Whther it is MCB, Alan Wolfe and/or William Cumming who I think so highly of in his grasp of such subject….I am concerned about “online activist groups” – cybersecurity issues and how freedom of speech affords those who seek our demise opportunity….

I am very concerned that We as a nation are not as committed to addressing such issues as We should and while it is widely known I have little respect for this “Goldman Sachs” administration and Barry Obama singing Al Green…or We the Champions…the People United….and his campaign slogan” change” and from many of us on “Main Street USA” what he should be signing….”To the Left…to the left…”

….this next election is very important to halting the direct attack on the security afforded each of us by our beloved Republic’s Constitution and its Judeo-Christan core values, assuring that the good folks at NSA who keep a vigilant ear to those seeking our demise, the dedicated people in our fusion centers who daily and nightly help to protect us…that these dedicated Americans are given every tool, trained in every way and as Patriots are very effective in not allowing even government officials from the executive branch through the ranks to degrade us.

We are a proud people. We are most charitable. We are worried about a nation $15 trillion in debt and local first responders underfunded when such an uncertain political and especially econmic landscape stirs so much stress within families….We need more federal funding of first responders who may very well have to address a terrorist act and we will rely on their training.

With reference to home grown terrorism, anyone convicted of homegrown planning or acts of such should be met with swift and harsh laws. While now as Elders here on “Main Street USA” who have grown up with ‘ol Glory within our hearts and many here among us have stood with bullets passing by their helmets as they jumped into their fox hole and we could not imagine anyone attacking from within, if anyone commits any such act against our nation, throw the book at em!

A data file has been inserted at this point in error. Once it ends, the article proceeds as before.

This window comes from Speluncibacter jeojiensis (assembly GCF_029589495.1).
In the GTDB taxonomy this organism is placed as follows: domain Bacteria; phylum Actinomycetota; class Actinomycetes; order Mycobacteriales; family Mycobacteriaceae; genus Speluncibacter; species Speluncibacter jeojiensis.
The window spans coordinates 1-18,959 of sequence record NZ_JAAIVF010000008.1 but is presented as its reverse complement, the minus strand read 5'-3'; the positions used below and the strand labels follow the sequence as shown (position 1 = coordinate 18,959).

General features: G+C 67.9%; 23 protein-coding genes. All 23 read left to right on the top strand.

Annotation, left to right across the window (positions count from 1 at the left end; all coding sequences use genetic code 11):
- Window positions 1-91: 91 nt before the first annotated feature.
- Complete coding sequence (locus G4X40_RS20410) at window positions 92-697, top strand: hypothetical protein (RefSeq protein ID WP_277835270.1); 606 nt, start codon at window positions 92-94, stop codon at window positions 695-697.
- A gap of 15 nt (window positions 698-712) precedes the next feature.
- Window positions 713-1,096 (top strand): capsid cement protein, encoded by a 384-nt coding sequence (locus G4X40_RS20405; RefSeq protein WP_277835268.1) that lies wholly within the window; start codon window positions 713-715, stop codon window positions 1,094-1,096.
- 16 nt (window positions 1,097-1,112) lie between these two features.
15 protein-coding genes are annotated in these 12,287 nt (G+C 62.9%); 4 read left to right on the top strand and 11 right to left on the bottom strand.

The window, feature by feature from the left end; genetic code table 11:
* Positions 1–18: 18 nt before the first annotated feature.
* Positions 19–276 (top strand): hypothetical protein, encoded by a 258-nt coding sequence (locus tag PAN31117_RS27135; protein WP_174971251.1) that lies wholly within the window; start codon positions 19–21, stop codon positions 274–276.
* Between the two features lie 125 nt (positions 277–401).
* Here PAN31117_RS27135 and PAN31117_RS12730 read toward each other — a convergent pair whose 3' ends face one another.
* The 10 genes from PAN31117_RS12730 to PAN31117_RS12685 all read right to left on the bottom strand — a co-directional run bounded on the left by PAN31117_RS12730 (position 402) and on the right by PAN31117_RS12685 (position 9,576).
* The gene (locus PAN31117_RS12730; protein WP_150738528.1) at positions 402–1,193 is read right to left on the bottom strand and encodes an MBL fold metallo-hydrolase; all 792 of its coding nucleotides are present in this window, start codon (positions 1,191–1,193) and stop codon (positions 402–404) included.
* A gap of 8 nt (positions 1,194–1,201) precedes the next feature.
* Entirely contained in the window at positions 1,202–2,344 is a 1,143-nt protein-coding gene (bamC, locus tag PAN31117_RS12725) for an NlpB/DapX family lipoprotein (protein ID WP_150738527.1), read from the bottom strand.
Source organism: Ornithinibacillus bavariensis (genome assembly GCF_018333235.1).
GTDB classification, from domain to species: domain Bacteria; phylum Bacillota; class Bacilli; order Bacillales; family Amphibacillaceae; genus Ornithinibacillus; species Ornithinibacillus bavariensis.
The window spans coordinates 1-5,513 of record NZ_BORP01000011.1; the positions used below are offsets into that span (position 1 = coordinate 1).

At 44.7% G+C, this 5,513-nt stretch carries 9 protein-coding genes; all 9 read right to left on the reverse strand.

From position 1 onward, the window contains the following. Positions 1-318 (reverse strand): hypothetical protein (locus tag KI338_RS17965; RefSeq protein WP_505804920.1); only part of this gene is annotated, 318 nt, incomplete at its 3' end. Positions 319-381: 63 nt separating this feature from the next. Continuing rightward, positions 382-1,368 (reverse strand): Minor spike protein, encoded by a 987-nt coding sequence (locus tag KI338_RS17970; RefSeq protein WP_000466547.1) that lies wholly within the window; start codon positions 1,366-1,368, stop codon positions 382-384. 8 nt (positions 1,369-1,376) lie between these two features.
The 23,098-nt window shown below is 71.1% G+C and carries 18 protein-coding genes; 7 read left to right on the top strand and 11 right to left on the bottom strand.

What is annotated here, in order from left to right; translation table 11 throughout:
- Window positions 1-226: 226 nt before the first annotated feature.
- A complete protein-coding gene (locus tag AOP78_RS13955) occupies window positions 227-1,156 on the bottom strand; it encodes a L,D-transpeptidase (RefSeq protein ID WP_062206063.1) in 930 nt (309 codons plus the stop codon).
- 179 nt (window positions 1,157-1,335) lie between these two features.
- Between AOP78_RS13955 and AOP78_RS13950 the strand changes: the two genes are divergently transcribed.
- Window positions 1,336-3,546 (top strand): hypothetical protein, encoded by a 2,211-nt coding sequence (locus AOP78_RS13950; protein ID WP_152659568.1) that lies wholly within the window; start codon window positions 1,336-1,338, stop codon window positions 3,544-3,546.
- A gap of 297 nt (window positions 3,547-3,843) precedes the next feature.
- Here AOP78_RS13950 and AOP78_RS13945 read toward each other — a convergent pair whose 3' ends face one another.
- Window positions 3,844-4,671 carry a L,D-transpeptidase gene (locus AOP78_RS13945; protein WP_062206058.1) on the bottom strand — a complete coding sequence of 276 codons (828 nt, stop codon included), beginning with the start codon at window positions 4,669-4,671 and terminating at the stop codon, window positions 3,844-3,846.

The technology and access to internet must be a continued high priority as We must be assured that those who are really in the know are protecting our nation’s assets and people. These are very precarious days and We await for the ecoonmy here and in Europe to falter as we understand that the global economy is some $55 trillion (federal reserve notes) or more in deficit –

A scary scenario and We thank everyone committed to safeguarding Rights, however standing to the challenge and thwarting those who care little fror our way of Life which we thank God for every day….

Keep charging!

Christopher Tingus
PO Box 1612
Harwich, MA 02645 USA
chris.tingus@gmail.com

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January 23, 2012 @ 11:56 pm

[...] a post last week, Phil brought to our attention a White House meeting where local law enforcement officials were [...]

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April 12, 2012 @ 8:21 am

[...] a homegrown terrorism boom. Congress has held hearings. The Department of Homeland Security is encouraging local authorities to be on the lookout and named a new lead person on CVE (counter [...]